Nov 24, 2017
I made this dough into cinnamon/brown sugar rolls for Thanksgiving and it was absolutely wonderful! My favorite go-to dough recipe for rolls, coffee cakes and bread from now on. Simple to make and absolutely the richest yeast dough. Great for lots of different uses. Thanks!
Apr 29, 2017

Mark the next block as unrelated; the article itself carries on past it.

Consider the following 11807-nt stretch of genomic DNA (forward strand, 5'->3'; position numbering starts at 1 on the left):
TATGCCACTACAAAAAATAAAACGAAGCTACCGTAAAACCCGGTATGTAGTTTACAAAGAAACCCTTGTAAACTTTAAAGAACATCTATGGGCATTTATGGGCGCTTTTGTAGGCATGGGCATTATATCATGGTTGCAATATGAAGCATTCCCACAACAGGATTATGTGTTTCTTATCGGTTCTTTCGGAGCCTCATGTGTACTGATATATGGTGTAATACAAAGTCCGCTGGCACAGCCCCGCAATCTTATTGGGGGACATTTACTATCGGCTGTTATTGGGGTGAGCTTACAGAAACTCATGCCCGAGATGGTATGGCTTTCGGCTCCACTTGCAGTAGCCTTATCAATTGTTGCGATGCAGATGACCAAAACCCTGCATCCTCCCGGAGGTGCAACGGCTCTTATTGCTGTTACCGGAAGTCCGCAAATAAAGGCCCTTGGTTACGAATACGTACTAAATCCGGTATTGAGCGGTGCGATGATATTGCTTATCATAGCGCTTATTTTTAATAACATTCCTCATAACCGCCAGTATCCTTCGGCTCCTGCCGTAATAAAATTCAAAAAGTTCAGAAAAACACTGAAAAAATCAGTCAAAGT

Delicious rolls and so easy to make. For those of you who had trouble with yours not turning out right or had trouble following the directions. Go back and slowly read the directions again! She has them clearing written out. Dry yeast has to be dissolved in water so it can grow and do it's job before adding it to your other bread ingredients or it won't rise properly. She clearing states to dissolved it in 2/3 cup of warm (not hot) water and add it later to your warm (not cold or hot mashed potatoes), shortening, eggs and salt, then mix well before adding your flour. When making any kind of bread involving yeast its a very good idea to purchase a good quality baking thermometer because it's critical not to have your water to cool or to hot if you want your bread to turn out right. If your liquid is to cold your yeast won't grow and if it's to hot it will kill your yeast both of which will result in failure. Ideally your liquid should be no cooler then 90 degrees and no hotter then 120 degrees if you want a nice loaf of any kind of yeast bread. I usually make sure my liquid is somewhere between 110 to 120 degrees. You also want a nice warm place to let it rise with no cool drafts. I usually turn my oven on it's lowest setting while starting my bread and place a small bowl of water in the bottom of my oven so my crust doesn't dry out while rising. Once the oven reaches it's lowest temp I then turn my oven off and let it sit to cool a bit. My lowest oven setting is 150 degrees. Once I get my bread together and in a greased bowl my oven has cooled down to just the right temp for my bread to rise and I don't have to worry about any drafts while it rises. I do the same thing after I've shaped my loaves and after they have risen I carefully and gently take them out of the oven to heat it to it's baking temperature then return my loaves to bake. I also brush either butter or an egg wash on top of my loaves before they do their final rise. For those of you who are new to baking bread if you use an egg wash on your bread your crust will be chewy and if you use butter it will be soft. Some like it one way and some the other and a few of us like it both ways depending on what kind of bread your making. Hope this helps some of you new to baking bread. It takes more work to make fresh homemade bread but is so rewarding and you know exactly what your feeding your family without all those preservatives they add to store bought bread these days that every one knows are unhealthy and dangerous to be eating. One more thing, you can shape your remaining dough into balls, freeze them on a cookie sheet or jelly roll pan then put them in freezer Ziploc bags and take them out place them in a greased biscuit pan to thaw on your counter (fast), slightly warm oven (faster) or in your fridge (over night) and rise and bake as usual. They will taste just like you just made them fresh.